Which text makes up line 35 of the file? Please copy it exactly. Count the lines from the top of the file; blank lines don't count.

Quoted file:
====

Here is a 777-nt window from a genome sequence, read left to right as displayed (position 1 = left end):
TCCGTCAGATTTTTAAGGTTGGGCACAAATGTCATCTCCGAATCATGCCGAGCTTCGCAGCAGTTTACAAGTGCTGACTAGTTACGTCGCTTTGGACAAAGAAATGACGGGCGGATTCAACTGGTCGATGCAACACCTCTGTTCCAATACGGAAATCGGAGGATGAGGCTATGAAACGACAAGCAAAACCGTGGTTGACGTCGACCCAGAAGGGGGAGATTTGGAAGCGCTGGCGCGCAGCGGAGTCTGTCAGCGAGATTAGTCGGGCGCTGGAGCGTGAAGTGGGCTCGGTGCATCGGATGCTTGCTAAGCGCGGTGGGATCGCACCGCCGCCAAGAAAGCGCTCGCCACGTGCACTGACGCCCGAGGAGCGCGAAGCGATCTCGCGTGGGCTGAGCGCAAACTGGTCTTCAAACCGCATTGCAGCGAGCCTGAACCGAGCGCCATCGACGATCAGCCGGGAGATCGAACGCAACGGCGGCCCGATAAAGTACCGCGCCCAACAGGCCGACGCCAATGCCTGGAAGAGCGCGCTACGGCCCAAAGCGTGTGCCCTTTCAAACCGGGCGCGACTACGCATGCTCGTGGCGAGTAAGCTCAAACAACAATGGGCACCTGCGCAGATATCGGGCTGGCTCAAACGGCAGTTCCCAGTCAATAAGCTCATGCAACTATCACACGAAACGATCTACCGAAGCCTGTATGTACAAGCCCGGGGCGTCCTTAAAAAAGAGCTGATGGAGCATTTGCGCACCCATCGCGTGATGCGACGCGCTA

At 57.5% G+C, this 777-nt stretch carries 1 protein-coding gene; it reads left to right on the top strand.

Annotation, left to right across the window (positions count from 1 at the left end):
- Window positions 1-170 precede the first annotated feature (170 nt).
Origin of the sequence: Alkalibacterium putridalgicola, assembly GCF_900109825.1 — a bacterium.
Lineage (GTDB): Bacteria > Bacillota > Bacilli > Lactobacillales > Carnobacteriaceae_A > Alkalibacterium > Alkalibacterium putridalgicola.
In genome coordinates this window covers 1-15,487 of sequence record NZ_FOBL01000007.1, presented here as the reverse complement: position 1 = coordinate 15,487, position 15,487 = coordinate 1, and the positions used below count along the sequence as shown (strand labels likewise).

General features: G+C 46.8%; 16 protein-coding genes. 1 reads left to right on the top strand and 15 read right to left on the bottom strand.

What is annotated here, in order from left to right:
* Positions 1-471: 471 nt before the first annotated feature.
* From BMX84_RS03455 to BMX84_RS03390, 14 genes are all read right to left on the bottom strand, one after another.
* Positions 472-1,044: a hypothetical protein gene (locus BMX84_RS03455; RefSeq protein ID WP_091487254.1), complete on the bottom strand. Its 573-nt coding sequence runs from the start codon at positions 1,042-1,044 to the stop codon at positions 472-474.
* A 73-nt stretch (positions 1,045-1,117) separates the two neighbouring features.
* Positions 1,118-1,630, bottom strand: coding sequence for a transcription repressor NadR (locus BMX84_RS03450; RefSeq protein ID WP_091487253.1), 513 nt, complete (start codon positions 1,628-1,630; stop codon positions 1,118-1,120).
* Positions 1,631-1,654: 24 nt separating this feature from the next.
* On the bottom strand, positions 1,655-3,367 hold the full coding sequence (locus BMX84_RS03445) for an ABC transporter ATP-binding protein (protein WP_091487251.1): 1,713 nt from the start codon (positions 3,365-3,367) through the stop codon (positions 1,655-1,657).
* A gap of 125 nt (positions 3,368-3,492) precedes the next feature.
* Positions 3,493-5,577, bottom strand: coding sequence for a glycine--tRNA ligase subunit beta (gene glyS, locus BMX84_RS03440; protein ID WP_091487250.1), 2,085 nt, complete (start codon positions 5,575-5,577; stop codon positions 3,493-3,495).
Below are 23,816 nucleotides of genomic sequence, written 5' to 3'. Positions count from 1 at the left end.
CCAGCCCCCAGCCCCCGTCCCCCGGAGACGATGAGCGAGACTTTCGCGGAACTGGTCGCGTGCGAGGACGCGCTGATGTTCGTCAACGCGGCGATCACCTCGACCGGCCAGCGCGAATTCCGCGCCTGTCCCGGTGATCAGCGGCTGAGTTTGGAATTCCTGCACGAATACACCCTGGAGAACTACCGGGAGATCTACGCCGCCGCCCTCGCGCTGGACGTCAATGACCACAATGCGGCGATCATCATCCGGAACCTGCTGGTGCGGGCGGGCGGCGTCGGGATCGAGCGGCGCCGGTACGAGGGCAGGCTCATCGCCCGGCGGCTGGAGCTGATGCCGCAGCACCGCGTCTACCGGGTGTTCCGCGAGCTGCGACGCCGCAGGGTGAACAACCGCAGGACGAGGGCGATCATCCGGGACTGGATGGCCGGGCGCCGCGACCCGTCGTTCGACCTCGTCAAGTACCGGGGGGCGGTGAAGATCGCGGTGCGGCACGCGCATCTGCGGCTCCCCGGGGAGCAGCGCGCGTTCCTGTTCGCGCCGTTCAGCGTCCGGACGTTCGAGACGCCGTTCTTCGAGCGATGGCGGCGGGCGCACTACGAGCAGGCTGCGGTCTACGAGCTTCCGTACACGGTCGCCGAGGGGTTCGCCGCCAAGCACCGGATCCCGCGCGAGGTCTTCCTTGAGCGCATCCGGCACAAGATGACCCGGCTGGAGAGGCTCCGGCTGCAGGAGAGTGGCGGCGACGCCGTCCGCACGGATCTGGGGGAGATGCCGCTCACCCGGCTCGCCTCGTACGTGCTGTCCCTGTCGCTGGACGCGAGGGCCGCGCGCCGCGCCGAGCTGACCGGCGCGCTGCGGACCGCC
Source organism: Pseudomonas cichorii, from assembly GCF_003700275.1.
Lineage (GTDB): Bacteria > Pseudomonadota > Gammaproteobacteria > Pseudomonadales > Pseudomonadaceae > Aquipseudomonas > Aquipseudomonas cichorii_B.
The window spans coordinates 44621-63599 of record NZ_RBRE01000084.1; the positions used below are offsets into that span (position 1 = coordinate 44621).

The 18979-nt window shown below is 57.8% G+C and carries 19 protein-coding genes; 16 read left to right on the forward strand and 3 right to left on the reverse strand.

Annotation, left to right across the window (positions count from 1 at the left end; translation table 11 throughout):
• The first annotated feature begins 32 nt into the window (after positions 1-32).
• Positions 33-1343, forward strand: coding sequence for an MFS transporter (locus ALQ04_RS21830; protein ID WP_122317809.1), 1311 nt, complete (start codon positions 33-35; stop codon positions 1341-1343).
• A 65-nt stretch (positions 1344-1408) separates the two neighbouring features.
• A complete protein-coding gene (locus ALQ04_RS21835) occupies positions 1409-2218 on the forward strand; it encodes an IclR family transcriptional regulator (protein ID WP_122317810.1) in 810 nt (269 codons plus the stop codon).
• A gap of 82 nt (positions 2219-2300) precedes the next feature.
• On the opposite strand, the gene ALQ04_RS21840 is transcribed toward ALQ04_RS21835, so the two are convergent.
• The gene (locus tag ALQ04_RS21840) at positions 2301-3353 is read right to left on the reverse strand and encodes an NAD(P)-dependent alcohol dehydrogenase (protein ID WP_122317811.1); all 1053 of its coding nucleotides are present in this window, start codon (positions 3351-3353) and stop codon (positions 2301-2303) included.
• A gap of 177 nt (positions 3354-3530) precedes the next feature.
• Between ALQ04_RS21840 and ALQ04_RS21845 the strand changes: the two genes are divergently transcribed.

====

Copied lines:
• Between ALQ04_RS21840 and ALQ04_RS21845 the strand changes: the two genes are divergently transcribed.